Saturday, 20 October 2012

St Philip and St James, Norton St Philip

The village of Norton St Philip, just south of Bath, is probably best known for its mediaeval George Inn, and its associations with the Monmouth Rebellion in 1685. But it has a charming mediaeval church with much to interest the visitor.


Although the village is mentioned in Domesday, the first reference to the church is in 1292, and the list if priests begins (unbroken to the present day) in 1331. Most of the existing church belongs to the 14th and 15th centuries. It was, however, much altered in the 17th century by a local man, Jeffrey Flower (d. 1644), and heavily restored by Sir George Gilbert Scott in 1847, so dating much of it is difficult – not helped by the fact that Flower is said to have brought ‘odds and ends’ from Hinton Priory.

The oldest parts are the south porch and south aisle which, with the south nave arcade, date from the late 13th or early 14th century. Most of the rest of the church is 15th or 16th Century Perpendicular, although the tower is said to have been altered to the designs of Jeffrey Flower and the north aisle probably dates from the 17th century.

The church

The most striking external feature is the tower, which is broadly of the local Somerset design, but with an unorthodox arrangement of niches, windows and bell openings. It has a west doorway with a shallow porch (said to be one of Flower’s additions) with niches inside and out, and a ribbed roof supported on two large beasts. The south porch has 13th century features and a nice later wagon roof with carvings, and two doors with a staircase on the east wall, indicating that at one time it had an upper room.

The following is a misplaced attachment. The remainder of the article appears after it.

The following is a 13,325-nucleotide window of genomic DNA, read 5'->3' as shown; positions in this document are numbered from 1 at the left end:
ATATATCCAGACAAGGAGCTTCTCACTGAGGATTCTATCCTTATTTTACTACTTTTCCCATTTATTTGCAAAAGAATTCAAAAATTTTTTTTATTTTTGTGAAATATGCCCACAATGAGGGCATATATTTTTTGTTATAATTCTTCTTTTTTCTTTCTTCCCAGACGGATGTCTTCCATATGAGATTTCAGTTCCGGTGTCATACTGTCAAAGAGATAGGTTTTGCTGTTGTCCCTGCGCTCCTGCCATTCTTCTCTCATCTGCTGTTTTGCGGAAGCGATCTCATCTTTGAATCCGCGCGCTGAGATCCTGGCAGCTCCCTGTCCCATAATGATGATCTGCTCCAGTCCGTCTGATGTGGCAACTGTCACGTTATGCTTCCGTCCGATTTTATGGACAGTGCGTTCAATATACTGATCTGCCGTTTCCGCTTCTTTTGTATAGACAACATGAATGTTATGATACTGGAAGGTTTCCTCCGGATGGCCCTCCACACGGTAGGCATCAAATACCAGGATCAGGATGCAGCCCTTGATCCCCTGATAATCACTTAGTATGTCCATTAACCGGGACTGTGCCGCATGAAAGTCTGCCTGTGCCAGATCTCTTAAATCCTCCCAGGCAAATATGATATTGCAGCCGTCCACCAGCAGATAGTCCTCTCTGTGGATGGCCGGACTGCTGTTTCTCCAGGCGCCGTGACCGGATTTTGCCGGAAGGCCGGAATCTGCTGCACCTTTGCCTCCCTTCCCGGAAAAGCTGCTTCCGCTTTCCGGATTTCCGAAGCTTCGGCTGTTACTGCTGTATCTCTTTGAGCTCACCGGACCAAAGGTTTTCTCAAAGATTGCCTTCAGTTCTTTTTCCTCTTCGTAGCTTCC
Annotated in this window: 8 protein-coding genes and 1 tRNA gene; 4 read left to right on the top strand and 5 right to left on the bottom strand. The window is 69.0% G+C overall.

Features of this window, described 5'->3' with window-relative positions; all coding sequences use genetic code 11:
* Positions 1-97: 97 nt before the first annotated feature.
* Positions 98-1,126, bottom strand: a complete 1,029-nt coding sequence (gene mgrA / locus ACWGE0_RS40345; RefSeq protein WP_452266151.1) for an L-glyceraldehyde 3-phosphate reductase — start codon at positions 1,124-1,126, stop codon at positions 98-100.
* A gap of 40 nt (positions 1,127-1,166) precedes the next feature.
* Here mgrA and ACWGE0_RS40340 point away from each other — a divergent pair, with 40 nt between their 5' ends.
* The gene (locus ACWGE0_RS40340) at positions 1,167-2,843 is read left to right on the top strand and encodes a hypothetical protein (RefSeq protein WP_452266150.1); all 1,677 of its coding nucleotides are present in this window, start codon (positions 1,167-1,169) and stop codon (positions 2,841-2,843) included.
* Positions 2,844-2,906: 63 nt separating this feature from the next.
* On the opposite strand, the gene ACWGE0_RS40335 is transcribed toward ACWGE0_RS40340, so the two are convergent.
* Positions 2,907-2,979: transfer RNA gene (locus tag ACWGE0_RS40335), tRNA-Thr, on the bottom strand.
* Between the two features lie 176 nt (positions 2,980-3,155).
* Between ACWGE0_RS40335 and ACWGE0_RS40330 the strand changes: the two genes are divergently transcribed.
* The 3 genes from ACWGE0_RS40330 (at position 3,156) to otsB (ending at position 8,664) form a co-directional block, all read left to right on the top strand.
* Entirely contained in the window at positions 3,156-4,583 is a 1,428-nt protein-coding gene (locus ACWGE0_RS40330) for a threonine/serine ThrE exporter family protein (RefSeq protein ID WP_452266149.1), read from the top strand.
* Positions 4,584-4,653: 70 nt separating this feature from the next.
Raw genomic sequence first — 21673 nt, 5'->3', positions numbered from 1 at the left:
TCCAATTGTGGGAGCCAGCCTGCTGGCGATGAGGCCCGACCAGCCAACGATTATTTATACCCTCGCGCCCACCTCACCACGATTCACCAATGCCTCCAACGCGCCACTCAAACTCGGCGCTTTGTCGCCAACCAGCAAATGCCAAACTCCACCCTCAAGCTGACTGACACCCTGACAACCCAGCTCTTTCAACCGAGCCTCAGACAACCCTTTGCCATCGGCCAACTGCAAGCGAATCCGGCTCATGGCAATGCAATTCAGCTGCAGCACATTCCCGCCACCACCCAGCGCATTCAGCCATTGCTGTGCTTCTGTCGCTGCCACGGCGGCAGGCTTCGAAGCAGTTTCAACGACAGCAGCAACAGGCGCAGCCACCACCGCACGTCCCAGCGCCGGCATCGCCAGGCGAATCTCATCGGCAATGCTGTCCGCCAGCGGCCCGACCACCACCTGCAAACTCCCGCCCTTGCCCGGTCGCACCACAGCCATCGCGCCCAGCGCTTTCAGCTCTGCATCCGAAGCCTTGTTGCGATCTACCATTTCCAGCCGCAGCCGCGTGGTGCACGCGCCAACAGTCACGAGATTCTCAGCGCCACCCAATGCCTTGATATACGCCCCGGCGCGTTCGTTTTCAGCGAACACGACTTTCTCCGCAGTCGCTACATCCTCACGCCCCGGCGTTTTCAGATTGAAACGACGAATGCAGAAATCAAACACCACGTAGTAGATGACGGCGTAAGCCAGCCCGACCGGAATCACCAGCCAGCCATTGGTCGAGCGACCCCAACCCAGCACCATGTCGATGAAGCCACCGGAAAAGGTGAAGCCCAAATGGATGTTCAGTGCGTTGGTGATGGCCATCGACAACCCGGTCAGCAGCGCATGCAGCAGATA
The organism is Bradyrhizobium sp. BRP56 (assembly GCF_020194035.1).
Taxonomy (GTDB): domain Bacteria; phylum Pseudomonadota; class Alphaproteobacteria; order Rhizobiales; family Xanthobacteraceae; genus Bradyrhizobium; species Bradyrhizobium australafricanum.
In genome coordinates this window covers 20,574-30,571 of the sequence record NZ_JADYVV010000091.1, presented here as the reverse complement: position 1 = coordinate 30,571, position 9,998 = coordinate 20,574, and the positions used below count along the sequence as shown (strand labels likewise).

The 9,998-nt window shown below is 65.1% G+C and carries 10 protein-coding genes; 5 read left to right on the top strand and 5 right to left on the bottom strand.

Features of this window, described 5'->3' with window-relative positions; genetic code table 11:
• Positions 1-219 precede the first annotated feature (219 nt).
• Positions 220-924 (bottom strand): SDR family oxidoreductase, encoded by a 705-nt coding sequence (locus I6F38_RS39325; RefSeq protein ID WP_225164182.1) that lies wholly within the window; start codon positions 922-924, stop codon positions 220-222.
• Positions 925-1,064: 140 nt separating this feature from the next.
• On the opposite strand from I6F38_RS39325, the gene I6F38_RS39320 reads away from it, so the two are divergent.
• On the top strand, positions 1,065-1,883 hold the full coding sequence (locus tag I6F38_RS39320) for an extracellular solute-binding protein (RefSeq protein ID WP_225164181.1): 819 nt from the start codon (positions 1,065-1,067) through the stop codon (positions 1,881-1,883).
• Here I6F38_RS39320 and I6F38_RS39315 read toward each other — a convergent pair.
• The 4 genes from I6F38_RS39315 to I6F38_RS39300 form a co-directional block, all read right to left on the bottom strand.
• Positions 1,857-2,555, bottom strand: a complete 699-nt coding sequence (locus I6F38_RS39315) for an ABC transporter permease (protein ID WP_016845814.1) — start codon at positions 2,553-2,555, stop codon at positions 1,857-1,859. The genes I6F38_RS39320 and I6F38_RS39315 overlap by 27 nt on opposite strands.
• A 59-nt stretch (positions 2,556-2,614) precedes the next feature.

Inside, the south arcade has square piers and is of early 14th century style: the north arcade has two panelled arches flanking a central arch with odd responds – possibly part of the 17th Century work. There is a tall and imposing Perpendicular west tower arch, but the tower vault is ascribed to the 17th Century. The nave’s magnificent (but Victorian) hammer-beam roof has large carved angels on the ends of each beam. The chancel arch and windows are all Perpendicular. Part of the north aisle has been tastefully developed to provide a modern meeting area in glass, wood and steel.

Fittings include a wonderful effigy of a civilian dated c. 1460, and thought to be that of a lawyer; a Perpendicular font; simple stone sedilia in the chancel; three surviving screens; some mediaeval glass fragments in the top lights of the north aisle windows; and a Royal coat of arms of Charles II. In the tower are two ancient stone heads, and beneath an inscription based on Pepys’ diaries of 1668 referring to the ‘Fair Maids of Foscott’.

The church is clearly well loved: on my visit it was bedecked with flowers in almost every corner.

St Philip & St James, Church Street, Norton St. Philip, Bath BA2 7LT

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